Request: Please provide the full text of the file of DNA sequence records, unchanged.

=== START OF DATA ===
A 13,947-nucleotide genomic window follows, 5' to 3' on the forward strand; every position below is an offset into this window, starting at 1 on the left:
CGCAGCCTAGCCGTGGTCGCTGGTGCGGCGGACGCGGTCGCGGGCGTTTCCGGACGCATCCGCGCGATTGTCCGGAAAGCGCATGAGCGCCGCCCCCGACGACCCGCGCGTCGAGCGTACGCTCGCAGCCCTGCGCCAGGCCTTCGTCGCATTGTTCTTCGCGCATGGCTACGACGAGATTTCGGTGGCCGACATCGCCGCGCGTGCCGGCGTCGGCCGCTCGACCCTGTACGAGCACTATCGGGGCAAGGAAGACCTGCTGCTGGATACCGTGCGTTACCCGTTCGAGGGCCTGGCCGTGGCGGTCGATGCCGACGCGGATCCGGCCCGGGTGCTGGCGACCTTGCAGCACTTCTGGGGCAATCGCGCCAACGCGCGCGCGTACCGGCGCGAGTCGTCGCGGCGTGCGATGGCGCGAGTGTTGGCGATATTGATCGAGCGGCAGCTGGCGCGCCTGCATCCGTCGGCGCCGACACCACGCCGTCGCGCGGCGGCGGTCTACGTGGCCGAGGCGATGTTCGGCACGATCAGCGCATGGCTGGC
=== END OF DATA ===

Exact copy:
A 13,947-nucleotide genomic window follows, 5' to 3' on the forward strand; every position below is an offset into this window, starting at 1 on the left:
CGCAGCCTAGCCGTGGTCGCTGGTGCGGCGGACGCGGTCGCGGGCGTTTCCGGACGCATCCGCGCGATTGTCCGGAAAGCGCATGAGCGCCGCCCCCGACGACCCGCGCGTCGAGCGTACGCTCGCAGCCCTGCGCCAGGCCTTCGTCGCATTGTTCTTCGCGCATGGCTACGACGAGATTTCGGTGGCCGACATCGCCGCGCGTGCCGGCGTCGGCCGCTCGACCCTGTACGAGCACTATCGGGGCAAGGAAGACCTGCTGCTGGATACCGTGCGTTACCCGTTCGAGGGCCTGGCCGTGGCGGTCGATGCCGACGCGGATCCGGCCCGGGTGCTGGCGACCTTGCAGCACTTCTGGGGCAATCGCGCCAACGCGCGCGCGTACCGGCGCGAGTCGTCGCGGCGTGCGATGGCGCGAGTGTTGGCGATATTGATCGAGCGGCAGCTGGCGCGCCTGCATCCGTCGGCGCCGACACCACGCCGTCGCGCGGCGGCGGTCTACGTGGCCGAGGCGATGTTCGGCACGATCAGCGCATGGCTGGC